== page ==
LTA plan to merge events for south coast showpiece
Maria Sharapova and Andy Murray could play at the same pre-Wimbledon grasscourt tournament in Eastbourne — if the Lawn Tennis Association successfully conclude negotiations to reshape the British tennis summer.
From next summer, the LTA would like to combine the existing women's tournament in Eastbourne with the men's event in Nottingham to provide a showpiece competition on the south coast in the week before Wimbledon begins.
Historically, the Eastbourne tournament has attracted stars like Martina Navratilova, Chris Evert, Jana Novotna, Amelie Mauresmo and Justine Henin, and for most of the past 25 years it has been broadcast on television.
Usually, the field has at least five of the world's top 10 women.
In contrast, Nottingham, a low-tier event on the ATP calendar, relies heavily on boosting box office appeal from 'wildcard' invitations to top players who have lost in an early round the previous week at Queen's Club.
Last summer Lleyton Hewitt and Tim Henman signed up to play in Nottingham only after being beaten in London.
It is understood the LTA explored the possibility of having women players join men at Queen's Club next summer after the Artois beer company announced that its 30-year sponsorship would end in June.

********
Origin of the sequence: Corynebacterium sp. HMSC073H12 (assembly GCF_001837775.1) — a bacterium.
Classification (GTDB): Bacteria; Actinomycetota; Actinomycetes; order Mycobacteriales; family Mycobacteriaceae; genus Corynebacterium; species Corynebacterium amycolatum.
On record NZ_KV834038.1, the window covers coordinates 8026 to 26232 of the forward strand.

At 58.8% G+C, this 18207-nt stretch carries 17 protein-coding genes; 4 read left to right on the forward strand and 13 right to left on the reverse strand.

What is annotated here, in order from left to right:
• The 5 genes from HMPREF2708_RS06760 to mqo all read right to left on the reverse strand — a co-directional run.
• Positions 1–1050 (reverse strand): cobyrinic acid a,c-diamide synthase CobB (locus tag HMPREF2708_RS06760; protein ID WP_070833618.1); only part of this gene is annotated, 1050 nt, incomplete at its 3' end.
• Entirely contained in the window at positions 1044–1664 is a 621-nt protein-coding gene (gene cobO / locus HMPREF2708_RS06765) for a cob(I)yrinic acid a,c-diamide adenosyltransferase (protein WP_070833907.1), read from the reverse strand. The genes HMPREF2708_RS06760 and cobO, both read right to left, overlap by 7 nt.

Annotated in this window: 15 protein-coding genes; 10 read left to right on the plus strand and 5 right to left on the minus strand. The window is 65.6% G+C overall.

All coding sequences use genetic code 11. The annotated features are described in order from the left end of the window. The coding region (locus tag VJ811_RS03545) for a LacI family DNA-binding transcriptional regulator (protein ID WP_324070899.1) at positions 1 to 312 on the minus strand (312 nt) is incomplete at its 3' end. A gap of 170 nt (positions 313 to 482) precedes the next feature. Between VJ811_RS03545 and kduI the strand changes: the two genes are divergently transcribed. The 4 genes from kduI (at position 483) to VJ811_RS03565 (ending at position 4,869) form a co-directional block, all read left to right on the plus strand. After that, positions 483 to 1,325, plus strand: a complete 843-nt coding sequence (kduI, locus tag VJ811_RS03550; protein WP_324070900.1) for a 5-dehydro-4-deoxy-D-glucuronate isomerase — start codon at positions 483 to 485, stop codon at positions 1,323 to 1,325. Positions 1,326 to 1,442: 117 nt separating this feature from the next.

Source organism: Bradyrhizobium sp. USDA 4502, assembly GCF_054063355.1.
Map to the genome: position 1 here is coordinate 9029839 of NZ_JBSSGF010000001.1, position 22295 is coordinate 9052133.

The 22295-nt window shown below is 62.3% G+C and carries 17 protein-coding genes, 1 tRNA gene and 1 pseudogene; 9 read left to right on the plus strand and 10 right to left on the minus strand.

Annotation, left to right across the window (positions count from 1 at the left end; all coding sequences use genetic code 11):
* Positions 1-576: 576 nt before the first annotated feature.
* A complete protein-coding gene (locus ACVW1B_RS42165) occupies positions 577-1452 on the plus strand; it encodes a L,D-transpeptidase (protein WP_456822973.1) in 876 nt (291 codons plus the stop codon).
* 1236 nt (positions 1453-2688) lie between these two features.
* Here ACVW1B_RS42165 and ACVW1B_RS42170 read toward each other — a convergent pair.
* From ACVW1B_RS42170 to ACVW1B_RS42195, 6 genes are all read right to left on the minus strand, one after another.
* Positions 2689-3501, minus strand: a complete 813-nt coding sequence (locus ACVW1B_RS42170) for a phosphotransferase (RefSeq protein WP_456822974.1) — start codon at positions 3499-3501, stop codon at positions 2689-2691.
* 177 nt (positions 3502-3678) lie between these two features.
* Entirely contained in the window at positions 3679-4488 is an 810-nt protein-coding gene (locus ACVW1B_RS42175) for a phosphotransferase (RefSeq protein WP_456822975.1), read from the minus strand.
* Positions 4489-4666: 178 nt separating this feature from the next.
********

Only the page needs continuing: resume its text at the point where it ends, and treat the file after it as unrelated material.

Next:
But this was ruled out due to the size of the venue and the difficulty of organising a date with the ATP and WTA, the governing bodies for men's and women's tennis.
Instead, the LTA have proposed this new event with Devonshire Park, near the sea front, the preferred location. The plan would be to have a 32-draw for men and women.
The LTA are seeking one major sponsor for the grass court season but neither Eastbourne nor Nottingham have a sponsor for this year.
Sharapova, who won Wimbledon in 2004, has yet to appear at Eastbourne but has told LTA organisers that she has not ruled out the possibility of playing on the south coast.
Murray is always likely to target Queen's Club as his first-choice preparatory tournament for Wimbledon.
Yet, if he was to be an early casualty in London, or had to miss the event through injury, it is feasible that the 21-year-old British No 1 could turn to Eastbourne.
An ATP spokesman said: "The blueprint build for the tour, for the fans, is to have top players, men and women, at top events so this proposal (of combining Nottingham and Eastbourne) fits our strategy."